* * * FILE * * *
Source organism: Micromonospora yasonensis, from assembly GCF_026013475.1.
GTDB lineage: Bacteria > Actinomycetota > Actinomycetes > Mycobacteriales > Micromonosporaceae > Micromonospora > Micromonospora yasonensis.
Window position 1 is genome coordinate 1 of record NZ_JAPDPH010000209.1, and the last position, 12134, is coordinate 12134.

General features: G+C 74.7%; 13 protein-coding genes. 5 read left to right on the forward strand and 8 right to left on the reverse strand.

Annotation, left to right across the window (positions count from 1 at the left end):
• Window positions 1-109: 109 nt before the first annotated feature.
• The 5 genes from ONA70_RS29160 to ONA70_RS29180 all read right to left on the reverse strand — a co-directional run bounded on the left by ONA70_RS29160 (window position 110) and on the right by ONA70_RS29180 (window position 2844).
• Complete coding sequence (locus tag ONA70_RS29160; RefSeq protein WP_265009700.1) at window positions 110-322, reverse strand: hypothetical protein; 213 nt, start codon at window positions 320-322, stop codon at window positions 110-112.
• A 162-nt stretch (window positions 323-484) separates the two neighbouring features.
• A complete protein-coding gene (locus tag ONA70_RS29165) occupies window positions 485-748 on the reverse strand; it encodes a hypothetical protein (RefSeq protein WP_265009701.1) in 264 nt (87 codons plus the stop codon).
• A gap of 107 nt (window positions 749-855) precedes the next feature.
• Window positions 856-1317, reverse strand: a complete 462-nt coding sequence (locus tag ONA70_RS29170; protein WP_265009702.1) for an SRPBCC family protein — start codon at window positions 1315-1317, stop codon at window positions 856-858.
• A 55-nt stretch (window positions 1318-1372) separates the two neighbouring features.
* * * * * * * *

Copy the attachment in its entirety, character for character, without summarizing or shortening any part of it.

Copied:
Source organism: Micromonospora yasonensis, from assembly GCF_026013475.1.
GTDB lineage: Bacteria > Actinomycetota > Actinomycetes > Mycobacteriales > Micromonosporaceae > Micromonospora > Micromonospora yasonensis.
Window position 1 is genome coordinate 1 of record NZ_JAPDPH010000209.1, and the last position, 12134, is coordinate 12134.

General features: G+C 74.7%; 13 protein-coding genes. 5 read left to right on the forward strand and 8 right to left on the reverse strand.

Annotation, left to right across the window (positions count from 1 at the left end):
• Window positions 1-109: 109 nt before the first annotated feature.
• The 5 genes from ONA70_RS29160 to ONA70_RS29180 all read right to left on the reverse strand — a co-directional run bounded on the left by ONA70_RS29160 (window position 110) and on the right by ONA70_RS29180 (window position 2844).
• Complete coding sequence (locus tag ONA70_RS29160; RefSeq protein WP_265009700.1) at window positions 110-322, reverse strand: hypothetical protein; 213 nt, start codon at window positions 320-322, stop codon at window positions 110-112.
• A 162-nt stretch (window positions 323-484) separates the two neighbouring features.
• A complete protein-coding gene (locus tag ONA70_RS29165) occupies window positions 485-748 on the reverse strand; it encodes a hypothetical protein (RefSeq protein WP_265009701.1) in 264 nt (87 codons plus the stop codon).
• A gap of 107 nt (window positions 749-855) precedes the next feature.
• Window positions 856-1317, reverse strand: a complete 462-nt coding sequence (locus tag ONA70_RS29170; protein WP_265009702.1) for an SRPBCC family protein — start codon at window positions 1315-1317, stop codon at window positions 856-858.
• A 55-nt stretch (window positions 1318-1372) separates the two neighbouring features.